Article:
Teaching Formal Logic
LessonsLesson 1: Teaching Logic Restfully with Rigor (Preview Content)4Topics|1 Quiz
Lesson 2: Logic as a Core Discipline (Preview Content)3Topics|1 Quiz
Discussion: Logic in One's Life and Study (Preview Content)2Topics|1 Quiz
Lesson 3: Formal Logic vs. Informal Logic4Topics|1 Quiz
Lesson 4: The Classical Origin and Medieval Recovery of Logic4Topics|1 Quiz
Lesson 5: Formal Logic and the Three Acts of the Mind4Topics|1 Quiz
Lesson 6: Translating Arguments into Categorical Form4Topics|1 Quiz
Lesson 7: Relationships of Opposition4Topics|1 Quiz
Lesson 8: Relationships of Equivalence4Topics|1 Quiz
Lesson 9: Categorical Syllogisms3Topics|1 Quiz
Lesson 10: Determining Validity of Syllogisms3Topics|1 Quiz
Lesson 11: Terms and Definitions3Topics|1 Quiz
Lesson 12: Developing the End-of-Year Project4Topics|1 Quiz
End of Course TestEnd of Course Test: Formal Logic1 Quiz
Assignments and Action Steps
Create a lesson plan describing and explaining the following questions:
(1) Which objectives does this chapter fulfill?
(2) In what measurable ways can I assess how the students are not only learning, but also applying this objective?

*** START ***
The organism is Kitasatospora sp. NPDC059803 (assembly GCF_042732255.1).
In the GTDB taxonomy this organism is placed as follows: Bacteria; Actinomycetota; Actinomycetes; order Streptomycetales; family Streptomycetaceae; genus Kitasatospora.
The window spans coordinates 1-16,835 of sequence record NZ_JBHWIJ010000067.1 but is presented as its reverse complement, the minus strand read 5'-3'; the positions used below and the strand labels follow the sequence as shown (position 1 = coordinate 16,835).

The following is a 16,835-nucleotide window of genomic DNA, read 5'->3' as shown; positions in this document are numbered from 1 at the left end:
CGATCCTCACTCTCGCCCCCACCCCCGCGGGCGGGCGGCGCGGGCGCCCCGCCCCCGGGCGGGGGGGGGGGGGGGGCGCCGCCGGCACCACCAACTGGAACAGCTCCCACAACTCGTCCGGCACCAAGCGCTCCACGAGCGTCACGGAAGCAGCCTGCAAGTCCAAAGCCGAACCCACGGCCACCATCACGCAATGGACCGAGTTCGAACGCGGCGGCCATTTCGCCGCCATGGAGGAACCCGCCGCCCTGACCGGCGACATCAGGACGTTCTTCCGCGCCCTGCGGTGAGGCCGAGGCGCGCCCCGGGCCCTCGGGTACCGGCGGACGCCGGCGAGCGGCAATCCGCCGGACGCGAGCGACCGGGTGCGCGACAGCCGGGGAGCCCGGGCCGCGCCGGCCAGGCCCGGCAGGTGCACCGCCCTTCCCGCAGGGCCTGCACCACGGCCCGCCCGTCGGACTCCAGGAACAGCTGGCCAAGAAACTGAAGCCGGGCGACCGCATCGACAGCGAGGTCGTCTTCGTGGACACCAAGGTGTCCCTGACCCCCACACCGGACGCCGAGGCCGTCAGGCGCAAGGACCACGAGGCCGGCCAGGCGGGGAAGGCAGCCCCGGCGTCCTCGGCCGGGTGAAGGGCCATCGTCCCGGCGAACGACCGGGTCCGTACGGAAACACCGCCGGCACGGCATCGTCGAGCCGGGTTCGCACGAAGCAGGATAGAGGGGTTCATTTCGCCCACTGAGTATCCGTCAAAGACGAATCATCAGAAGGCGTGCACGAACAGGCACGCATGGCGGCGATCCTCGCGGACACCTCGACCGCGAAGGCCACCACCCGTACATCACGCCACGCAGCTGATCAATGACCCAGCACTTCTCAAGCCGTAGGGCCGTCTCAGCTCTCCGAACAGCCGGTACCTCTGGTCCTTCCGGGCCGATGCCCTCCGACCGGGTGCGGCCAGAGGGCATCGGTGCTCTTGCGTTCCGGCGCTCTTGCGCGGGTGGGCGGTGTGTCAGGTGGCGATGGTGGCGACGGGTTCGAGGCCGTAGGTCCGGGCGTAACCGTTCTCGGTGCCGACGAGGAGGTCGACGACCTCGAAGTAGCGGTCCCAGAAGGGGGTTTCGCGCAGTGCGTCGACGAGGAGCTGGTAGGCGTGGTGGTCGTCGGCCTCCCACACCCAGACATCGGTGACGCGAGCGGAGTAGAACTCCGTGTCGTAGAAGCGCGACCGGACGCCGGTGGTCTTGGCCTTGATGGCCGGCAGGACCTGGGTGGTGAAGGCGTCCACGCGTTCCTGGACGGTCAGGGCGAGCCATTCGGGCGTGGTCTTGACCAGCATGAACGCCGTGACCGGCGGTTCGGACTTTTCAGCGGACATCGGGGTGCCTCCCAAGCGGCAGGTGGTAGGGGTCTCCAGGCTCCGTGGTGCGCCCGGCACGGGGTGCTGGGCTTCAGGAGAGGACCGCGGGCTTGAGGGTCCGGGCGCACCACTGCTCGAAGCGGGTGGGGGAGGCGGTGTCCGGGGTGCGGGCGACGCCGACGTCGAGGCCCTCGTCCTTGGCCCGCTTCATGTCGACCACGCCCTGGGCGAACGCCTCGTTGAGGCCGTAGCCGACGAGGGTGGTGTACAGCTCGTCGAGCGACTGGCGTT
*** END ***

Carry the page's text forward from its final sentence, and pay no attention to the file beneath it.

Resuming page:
(3) What does student success look like with regard to this objective?
(4) What dialectic should I integrate to enhance the objective?
(5) Which executive function skills should I expect of the students in approaching this objective?
(6) In what measurable ways can I assess the mastery of my integration, and the students’ approach to this objective?
I. Introduction to Syllogisms and Validity
Create some examples to help your students understand the difference between constructing validity and stating truths.
II. Arranging the Syllogism
Using the categorical headings for creating syllogism, create a checklist worksheet for students to help them organize the various items to consider when constructing and evaluating syllogisms.
Create a worksheet to help your students learn to ask the right questions when approaching an argument or position.
IV. Moods and Figures
Have the class cooperatively create a memorable mnemonic device, based on the one created by logicians of the Middle Ages. (Prepare one ahead of time to help guide the students to a successful end.)